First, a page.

Settlors must be aware that their own divorce or that of a beneficiary of a trust can have important implications for a trust.
If a settlor divorces, the other spouse may argue that the settlor’s placement of any assets into a trust should be reversed. This type of application can only be made where the placement has been made to defeat the other spouse’s financial claim on divorce and, if the placement of assets were set aside, the financial award made on that claim would be different.
A spouse can be both the settlor and beneficiary of a trust. On divorce, the other spouse may argue that the trust should be taken into account as a financial resource. If the trust possesses a nuptial element, the other spouse could also request that the court vary the terms of the trust to create a fair resolution of any financial claims.
A spouse can be the beneficiary of a trust. On divorce, the court may either take the trust interest into account as a resource that can be distributed between the parties or order a variation of the trust if it is deemed to have a nuptial element so as to reach a fair resolution to any financial claims.
A beneficiary of a trust can potentially be adversely affected if another beneficiary divorces. Such a beneficiary can apply to be joined as a party to the financial remedy proceedings of another beneficiary, so as to best protect their own interests.
Trustees must understand the potential implications of the divorce of a beneficiary or settlor of a trust.
On divorce, the court may either take the trust interest into account as a resource that can be distributed between the parties or order a variation of the trust if it is found to have a nuptial element so as to create a fair resolution of any financial claims.
Trustees are not under a duty to make disclosure to the court about the trust. However, if the trustees refuse to respond to a reasonable request for disclosure from a party to proceedings then the court may make take an adverse inference against the trustees or, alternatively, a party may make an application for disclosure against the trustees.
If a spouse applies to vary a trust which possesses a nuptial element, the trustees may be joined to the proceedings as parties (whether by their own application or on the application of another party to the proceedings). Joinder of trustees is not an essential pre-condition before a trust with a nuptial element can be varied, meaning that if trustees elect not to engage with proceedings then an order can still be made varying the trust.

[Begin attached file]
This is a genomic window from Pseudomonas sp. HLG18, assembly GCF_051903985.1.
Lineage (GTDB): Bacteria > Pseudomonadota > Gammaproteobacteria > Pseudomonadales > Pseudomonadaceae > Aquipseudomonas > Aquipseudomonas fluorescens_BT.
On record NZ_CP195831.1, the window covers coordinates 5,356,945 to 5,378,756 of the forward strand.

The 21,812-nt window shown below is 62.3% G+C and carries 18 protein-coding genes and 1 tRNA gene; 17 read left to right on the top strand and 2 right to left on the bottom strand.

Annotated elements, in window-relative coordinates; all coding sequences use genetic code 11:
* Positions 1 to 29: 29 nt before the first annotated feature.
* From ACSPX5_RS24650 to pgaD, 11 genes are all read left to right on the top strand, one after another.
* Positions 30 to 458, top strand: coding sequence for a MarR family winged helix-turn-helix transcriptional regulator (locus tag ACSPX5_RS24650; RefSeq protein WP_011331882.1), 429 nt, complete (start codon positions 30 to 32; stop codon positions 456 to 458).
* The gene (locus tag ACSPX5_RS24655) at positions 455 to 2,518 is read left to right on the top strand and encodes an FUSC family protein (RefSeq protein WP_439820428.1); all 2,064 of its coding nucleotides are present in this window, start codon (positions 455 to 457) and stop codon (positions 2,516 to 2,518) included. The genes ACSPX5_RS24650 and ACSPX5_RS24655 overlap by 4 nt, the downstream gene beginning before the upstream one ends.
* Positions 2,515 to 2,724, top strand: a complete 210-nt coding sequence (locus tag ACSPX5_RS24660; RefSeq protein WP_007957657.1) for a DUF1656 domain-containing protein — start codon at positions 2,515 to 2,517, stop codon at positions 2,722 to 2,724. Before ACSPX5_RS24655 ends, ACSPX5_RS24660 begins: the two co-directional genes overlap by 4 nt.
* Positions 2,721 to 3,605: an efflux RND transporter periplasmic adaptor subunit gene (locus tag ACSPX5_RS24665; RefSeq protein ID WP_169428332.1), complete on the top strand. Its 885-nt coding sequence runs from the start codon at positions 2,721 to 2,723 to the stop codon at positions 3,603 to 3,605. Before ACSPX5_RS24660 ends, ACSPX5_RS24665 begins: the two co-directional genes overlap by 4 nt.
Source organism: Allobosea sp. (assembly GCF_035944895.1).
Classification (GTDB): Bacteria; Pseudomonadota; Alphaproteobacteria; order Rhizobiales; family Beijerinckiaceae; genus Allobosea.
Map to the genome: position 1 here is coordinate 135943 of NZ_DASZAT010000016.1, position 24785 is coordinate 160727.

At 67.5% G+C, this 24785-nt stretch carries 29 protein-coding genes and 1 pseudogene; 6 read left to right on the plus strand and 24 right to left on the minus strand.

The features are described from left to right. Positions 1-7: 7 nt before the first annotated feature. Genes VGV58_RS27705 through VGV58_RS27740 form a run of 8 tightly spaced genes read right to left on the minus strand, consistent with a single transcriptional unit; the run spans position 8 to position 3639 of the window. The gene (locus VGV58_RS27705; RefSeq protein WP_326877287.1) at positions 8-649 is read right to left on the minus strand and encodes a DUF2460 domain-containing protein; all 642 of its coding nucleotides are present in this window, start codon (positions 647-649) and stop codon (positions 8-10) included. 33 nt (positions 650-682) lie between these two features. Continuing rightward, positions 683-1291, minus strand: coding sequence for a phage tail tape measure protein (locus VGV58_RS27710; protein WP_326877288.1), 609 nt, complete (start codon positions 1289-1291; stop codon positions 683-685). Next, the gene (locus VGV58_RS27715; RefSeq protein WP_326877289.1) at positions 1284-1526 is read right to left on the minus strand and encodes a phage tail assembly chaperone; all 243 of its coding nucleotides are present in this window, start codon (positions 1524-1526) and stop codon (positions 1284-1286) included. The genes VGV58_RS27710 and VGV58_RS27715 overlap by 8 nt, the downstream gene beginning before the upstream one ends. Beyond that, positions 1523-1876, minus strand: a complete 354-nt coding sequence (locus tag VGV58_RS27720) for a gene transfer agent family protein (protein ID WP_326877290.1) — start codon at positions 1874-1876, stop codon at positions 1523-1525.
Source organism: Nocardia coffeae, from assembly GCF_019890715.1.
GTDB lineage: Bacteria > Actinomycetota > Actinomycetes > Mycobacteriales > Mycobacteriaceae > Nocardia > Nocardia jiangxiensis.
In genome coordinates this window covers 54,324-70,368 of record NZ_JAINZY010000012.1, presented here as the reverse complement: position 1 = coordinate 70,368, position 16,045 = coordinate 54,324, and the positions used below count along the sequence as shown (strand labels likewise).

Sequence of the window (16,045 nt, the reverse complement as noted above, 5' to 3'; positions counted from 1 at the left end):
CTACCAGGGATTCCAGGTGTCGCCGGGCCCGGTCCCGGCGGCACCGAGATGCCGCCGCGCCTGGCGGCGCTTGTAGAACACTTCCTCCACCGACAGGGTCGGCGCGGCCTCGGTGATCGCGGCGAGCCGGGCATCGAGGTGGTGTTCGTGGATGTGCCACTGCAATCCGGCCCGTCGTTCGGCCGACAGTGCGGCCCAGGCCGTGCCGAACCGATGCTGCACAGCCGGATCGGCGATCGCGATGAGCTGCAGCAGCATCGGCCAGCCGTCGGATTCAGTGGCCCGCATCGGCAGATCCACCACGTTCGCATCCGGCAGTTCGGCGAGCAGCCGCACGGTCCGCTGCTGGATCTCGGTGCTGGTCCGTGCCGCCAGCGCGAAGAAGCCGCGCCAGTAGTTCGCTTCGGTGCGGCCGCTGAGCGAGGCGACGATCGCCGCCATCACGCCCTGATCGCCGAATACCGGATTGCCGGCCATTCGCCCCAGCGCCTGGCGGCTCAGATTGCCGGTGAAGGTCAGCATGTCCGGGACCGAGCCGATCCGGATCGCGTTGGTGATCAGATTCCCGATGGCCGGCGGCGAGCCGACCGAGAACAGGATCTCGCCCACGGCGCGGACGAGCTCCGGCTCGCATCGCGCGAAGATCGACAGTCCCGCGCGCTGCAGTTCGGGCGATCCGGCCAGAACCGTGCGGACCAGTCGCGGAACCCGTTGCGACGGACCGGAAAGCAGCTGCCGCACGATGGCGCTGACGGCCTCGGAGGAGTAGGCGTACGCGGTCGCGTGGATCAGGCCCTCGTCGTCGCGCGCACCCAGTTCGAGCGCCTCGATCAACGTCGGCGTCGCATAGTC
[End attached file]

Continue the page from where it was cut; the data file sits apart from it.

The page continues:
Ultimately, trustees must be guided by the best interests of all of the beneficiaries. The approach demanded of the trustees differs in each case.
Protectors are appointed to oversee a trust. Protectors can be given a range of powers, including the ability to veto payments being made to a beneficiary. When a potential beneficiary of a discretionary trust divorces, for example, a protector could use that veto power to protect trust assets from being taken into account as a resource for the potential beneficiary on their divorce.
Where a spouse is the protector of a discretionary trust and they are also its settlor and within the class of beneficiaries, then there are potential dangers should they divorce. If the trust is a discretionary trust and the spouse has the power to appoint and remove beneficiaries, there is then a risk that the court may find that the spouse has control of the discretionary trust if there is virtually no chance that the trustees would fail to comply with a request for funds from the spouse. The trust assets could then be regarded as a financial resource available for the court to take into account on divorce.
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